However, other (smaller) German studies showed similar results regarding serum 25(OH)D levels. In the ‘DeViD-Trial’, a nationwide study that measured the vitamin D status of family practice patients, serum 25(OH)D levels below 50 nmol/l have been observed in 65 % of the 1,343 participants aged 20–99 years [56]. The study covered only four months in winter and spring which explains why serum 25(OH)D levels were lower than those measured in DEGS1 where blood samples were collected all year round. In the ‘Activity and Function in the Elderly in Ulm’ study (ActiFE Ulm), a population-based cohort study including 1,506 community-dwelling adults ≥65 years of age in southern Germany, mean 25(OH)D serum level was 50.1 nmol/l. After adjustment for sex, age and Body Mass Index, 78.8 % of the participants had 25(OH)D levels <50 nmol/l in March as compared to 16.1 % in August [37].

In addition to these findings, the results of DEGS1 are in line with outcomes of several other studies from European countries e.g., the Netherlands [33], Denmark [64], France [11], Italy [31], Poland [49], and Switzerland [8]. Nevertheless, the comparison of vitamin D status of different studies is difficult. First, an evidence-based consensus on optimal levels of serum 25(OH)D has not yet been reached [27, 41], and, therefore, cut-offs used to evaluate vitamin D status (especially vitamin D deficiency and sufficiency) vary across different studies [5]. Second, although serum 25(OH)D is a valid and commonly used biomarker of vitamin D status, its measurement still lacks standardization [10, 61]. As a consequence, 25(OH)D measurements differ between studies due to differences in analytic methods, assays, and devices [9, 42, 54].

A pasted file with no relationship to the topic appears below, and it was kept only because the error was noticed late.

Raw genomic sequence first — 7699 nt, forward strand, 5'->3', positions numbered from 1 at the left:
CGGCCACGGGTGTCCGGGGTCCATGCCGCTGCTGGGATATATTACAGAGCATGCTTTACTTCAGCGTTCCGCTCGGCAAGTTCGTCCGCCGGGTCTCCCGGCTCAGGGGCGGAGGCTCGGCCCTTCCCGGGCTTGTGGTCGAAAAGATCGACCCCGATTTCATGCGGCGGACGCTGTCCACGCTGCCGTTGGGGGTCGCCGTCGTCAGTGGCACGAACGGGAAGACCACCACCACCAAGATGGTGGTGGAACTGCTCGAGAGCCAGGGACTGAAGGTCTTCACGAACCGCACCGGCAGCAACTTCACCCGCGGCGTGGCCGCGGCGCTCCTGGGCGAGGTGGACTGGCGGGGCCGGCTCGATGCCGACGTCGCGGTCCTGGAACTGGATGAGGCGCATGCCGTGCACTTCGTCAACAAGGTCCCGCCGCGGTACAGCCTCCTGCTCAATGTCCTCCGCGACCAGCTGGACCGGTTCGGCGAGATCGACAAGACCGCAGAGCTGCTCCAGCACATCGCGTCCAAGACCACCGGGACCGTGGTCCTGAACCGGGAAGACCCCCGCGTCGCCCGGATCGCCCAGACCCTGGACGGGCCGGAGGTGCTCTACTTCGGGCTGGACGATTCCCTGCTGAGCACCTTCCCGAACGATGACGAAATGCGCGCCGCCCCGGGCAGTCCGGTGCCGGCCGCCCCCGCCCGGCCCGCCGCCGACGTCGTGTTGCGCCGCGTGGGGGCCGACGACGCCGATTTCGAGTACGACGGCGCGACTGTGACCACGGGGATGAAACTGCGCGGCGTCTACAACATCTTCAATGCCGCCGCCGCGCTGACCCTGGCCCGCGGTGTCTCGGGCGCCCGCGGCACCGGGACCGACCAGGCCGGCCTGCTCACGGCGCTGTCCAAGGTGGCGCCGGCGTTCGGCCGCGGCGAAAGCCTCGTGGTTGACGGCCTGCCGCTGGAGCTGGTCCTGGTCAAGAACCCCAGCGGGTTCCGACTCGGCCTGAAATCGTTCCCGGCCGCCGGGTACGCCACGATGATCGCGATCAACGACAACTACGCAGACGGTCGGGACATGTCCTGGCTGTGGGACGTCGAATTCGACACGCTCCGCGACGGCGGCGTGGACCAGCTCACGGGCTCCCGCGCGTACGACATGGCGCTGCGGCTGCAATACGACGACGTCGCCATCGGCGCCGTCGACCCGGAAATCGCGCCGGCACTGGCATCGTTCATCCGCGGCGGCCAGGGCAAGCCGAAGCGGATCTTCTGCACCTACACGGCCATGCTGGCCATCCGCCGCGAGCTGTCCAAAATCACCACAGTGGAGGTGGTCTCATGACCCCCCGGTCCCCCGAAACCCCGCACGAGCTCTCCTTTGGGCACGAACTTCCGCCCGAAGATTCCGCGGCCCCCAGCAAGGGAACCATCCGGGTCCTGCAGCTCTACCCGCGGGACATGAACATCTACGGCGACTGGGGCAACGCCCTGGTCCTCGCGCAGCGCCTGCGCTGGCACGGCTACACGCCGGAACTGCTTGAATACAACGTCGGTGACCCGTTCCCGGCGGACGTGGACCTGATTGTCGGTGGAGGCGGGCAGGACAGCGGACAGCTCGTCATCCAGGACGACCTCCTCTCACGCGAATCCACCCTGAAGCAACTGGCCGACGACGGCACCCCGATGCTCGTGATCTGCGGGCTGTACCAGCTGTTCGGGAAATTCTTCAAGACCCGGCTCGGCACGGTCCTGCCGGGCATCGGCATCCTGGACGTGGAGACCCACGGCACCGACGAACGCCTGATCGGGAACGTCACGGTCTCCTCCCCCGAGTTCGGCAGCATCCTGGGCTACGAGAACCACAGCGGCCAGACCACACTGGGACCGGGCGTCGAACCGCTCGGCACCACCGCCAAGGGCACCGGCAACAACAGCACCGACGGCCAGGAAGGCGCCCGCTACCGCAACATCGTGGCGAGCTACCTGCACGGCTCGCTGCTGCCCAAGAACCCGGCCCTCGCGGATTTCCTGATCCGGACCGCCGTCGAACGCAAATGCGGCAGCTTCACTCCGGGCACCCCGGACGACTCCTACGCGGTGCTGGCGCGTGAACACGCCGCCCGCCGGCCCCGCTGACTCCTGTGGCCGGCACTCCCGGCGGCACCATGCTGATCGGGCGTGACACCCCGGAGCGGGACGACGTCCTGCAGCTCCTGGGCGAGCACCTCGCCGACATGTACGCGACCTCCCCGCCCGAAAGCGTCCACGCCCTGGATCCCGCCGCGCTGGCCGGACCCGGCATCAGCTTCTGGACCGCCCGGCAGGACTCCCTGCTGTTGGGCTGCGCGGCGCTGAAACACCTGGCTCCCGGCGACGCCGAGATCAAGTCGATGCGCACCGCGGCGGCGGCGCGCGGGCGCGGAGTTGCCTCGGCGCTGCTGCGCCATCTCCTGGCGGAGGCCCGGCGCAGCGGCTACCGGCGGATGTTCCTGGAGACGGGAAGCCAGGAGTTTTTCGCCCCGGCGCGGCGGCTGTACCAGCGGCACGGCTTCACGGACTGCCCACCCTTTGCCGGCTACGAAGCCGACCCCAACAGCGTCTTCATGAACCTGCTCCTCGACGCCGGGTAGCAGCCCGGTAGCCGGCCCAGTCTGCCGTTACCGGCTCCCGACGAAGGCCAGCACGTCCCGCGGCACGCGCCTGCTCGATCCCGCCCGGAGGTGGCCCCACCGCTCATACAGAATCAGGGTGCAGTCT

The vitamin D status depends mostly on the production of vitamin D in the skin under the influence of UVB radiation with wavelengths 290–315 nm. However, these wavelengths are only sufficiently available throughout the year in latitudes below 35°. In higher latitudes, the intensity and duration of adequate radiation decreases [69] and vitamin D status becomes dependent on season.

According to this, our results demonstrate seasonal as well as latitudinal differences in vitamin D status in Germany which is located between latitudes 47°-55°. Between June and September half of the women had levels > =50 nmol/l, half of the men between June and October. 25 % of the men had serum 25(OH)D levels <30 nmol/l from November to April, 25 % of the women from November to May. A somewhat delayed decrease of serum 25(OH)D levels in late autumn can be explained by the fat-soluble nature of vitamin D which makes it storable in the body’s fat tissue with a half-life of about four to six weeks [21].

Latitudinal differences were more pronounced among men than women, which may be due to unaccounted confounders, such as outdoor and indoor working, tanning habits, use of sun protection, and clothing style. Furthermore, latitudinal differences were evident during autumn and winter, but not in spring or summer. Remarkably, persons living in central Germany (lat. 50°-51°) had even lower levels than those living in northern Germany (lat. 52°-54°), in particular during spring and summer, although the differences were only statistically significant among men during spring time. Nevertheless, central Germany is more strongly urbanized which may be associated with a more indoor habitation. In addition, the WHO database on outdoor air pollution [70] shows that 7 out of 10 German cities with the highest annual mean concentration of particulate matter are located at latitudes 50°-51°. Air pollutants can absorb UVB radiation and therefore possibly reduce the cutaneous syntheses of vitamin D [43]. Apart from behavioural factors this may contribute to lower levels in central Germany. Accordingly, we used self-reported residential traffic exposure as a proxy for the amount of air pollution, but no consistent independent association with 25(OH)D was observed.